Pending AKC confirmation, Bing earned his first Fast CAT (Coursing Ability Test) title this past weekend in Lincoln, NE. His new personal best is 7.59 seconds (26.95 MPH).
Bing and Nash have both previously earned their “CA” (Coursing Ability) title by running CAT (Coursing Ability Test), but they both recently ran Fast CATs and had a blast!
There are actually several differences between CAT and FCAT. The CAT is 600 yards with turns; FCAT is 100 yards, strait. In CAT, timing isn’t critical, as long as your dog finishes the course in under a set time. In FCAT, it’s all about the time! Once your dog has run three qualified runs, the average of their three fastest times will be calculated and used to determine their ranking within their breed. Very fun and thrilling event!
To learn more about about AKC CAT, visit https://www.akc.org/sports/coursing/coursing-ability-test/ and for FCAT, visit https://www.akc.org/sports/coursing/fast-cat/. These events are open to all breeds, even mixed breeds.
Had a great weekend at the AKC Council Bluff’s all-breed dog show last weekend. Bing went Winners Dog, Best of Winners, Owner Handler Best of Breed, and then an Owner Handler Group 3 on Saturday. Bosley made his show ring debut in the 4-6 Month Beginner Puppy, earning a Puppy Group 2 on Saturday. On Sunday, Nash earned his first point going Winners Dog, Best of Winners, Owner Handler Best of Breed, and then an Owner Handler Group 1!
Curious about what those accomplishments mean? Check out The Road to Best In Show, published on the AKC website for an explanation of Winners Dog and Best of Winners. The 4-6 Month Puppy competition is a non-point event (dogs do not earn points towards their AKC championship until they are 6 months old). Owner Handler means exactly that – the person handling the dog is not a professional handler. For more information, check out National Owner Handler Series.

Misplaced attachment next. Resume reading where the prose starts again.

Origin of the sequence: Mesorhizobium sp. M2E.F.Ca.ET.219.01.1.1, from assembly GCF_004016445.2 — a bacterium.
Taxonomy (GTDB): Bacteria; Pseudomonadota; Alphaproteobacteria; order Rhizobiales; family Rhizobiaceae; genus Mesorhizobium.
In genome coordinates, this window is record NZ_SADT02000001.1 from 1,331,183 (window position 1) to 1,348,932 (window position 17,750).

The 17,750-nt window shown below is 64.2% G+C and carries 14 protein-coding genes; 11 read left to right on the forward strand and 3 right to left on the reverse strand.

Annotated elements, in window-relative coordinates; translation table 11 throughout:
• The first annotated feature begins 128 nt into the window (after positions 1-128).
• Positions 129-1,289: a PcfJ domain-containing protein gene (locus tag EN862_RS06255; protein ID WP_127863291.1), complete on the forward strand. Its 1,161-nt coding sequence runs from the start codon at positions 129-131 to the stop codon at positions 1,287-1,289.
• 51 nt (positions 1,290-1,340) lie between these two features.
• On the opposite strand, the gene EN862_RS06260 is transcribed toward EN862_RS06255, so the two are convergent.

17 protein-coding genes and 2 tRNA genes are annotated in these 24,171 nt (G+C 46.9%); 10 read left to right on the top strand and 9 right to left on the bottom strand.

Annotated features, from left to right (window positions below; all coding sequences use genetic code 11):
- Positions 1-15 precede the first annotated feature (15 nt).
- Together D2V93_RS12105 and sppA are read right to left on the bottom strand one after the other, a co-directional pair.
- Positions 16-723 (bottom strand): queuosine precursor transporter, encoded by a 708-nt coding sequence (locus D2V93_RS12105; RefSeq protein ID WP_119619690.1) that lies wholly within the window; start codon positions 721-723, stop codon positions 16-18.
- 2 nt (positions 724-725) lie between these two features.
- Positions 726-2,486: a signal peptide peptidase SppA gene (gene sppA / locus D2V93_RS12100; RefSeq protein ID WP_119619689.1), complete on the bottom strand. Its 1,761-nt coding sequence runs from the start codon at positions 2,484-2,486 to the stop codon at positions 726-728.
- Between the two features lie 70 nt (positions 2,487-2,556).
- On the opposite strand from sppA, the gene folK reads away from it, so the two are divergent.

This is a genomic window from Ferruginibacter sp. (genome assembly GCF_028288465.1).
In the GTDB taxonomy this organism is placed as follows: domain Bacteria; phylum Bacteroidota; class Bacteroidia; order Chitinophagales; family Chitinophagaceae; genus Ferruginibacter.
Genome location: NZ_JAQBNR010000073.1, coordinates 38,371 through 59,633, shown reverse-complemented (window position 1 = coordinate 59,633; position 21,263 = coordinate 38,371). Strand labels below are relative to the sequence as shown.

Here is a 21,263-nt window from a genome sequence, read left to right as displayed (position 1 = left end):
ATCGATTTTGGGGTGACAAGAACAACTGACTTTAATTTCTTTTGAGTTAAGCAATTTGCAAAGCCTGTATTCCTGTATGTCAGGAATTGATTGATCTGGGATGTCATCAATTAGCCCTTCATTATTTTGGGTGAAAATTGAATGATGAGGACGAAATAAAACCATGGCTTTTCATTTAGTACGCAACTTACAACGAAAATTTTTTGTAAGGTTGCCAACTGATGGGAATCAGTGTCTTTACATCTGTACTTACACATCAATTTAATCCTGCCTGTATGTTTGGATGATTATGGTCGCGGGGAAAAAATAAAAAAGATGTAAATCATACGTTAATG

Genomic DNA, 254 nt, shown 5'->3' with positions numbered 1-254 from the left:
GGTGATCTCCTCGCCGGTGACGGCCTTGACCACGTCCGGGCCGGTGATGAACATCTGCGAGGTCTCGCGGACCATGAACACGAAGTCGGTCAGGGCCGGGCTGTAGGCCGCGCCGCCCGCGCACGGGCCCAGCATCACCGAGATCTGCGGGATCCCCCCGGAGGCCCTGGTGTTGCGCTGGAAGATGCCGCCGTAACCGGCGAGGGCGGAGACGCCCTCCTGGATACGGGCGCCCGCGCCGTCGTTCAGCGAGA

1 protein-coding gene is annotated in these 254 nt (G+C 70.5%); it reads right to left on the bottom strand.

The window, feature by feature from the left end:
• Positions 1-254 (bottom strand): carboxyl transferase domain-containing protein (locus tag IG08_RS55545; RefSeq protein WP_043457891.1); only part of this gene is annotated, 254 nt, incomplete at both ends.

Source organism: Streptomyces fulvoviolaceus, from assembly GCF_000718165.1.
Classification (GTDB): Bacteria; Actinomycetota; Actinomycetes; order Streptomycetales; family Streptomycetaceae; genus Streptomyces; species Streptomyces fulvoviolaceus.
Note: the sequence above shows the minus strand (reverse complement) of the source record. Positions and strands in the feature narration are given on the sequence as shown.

Bing’s win picture from his first major!
Bing and Nash both picked up their CA (Coursing Ability) titles in September. If you have never been to a lure coursing event, I highly recommend checking one out! It was great fun…the people were fantastic, the dogs loved the run, and it was beyond awesome to see the dogs give it their all.
Some pictures from that weekend:
Super excited to share that Bing picked up his first major win at the Great Dane Club of Des Moines Specialties this past weekend. The weekend before that, he picked up his first point at the Amana dog shows. Love this silly boy so much!
Earlier this month, both Bing and Nash earned their CGC (Canine Good Citizen) and Bing also earned his Novice Trick Dog title.
The Great Dane Club of America is working on revising the breed standard. One of the biggest pieces to the revisions is the addition of the color merle. This means that, hopefully in the near future, merles will be in the show ring!
Harlequin breeders have long realized that merles are part and parcel of the harlequin breeding program. We love our merles.
Why is the addition of merles so exciting? To understand that, one must first understand the importance of the merle gene in the harlequin world. In order to produce a harlequin (over simplified explanation), we must have one copy of the merle gene, along with a harlequin modifier gene.
That means, we need the merle gene to produce a harlequin. This also means that even when breeding two show-marked dogs together, right now, we always have the potential to produce non-showable puppies. This is problematic to harl breeders because we cannot pick the best puppy in our litter…we have to pick the best show marked puppy. We might be placing a better puppy in a pet home, merely because of their color. This removes wonderful dogs from the gene pool.
When merles can be shown, harlequin breeders have much better odds of producing an all show-marked litter, allowing them to pick the best puppy overall. Not just the best pup of a certain color. There are still some harl family colors that cannot be shown (like pie-balds, whites, “merliquins”, etc.).
The newest revision, presented at the general membership meeting at the Great Dane Club of America National Specialty, has some great wording, making patterns and markings less important than structure and breed type.
The GDCA Standards committee is doing a wonderful job writing up changes and listening to the membership’s feedback. They have went through multiple revisions and I think we are getting very close to a final version.
Always enjoy our Dane club’s shows. We had a great turn out this year. Gigi picked up a reserve win one day of the show, but no points.
Some pictures from the weekend: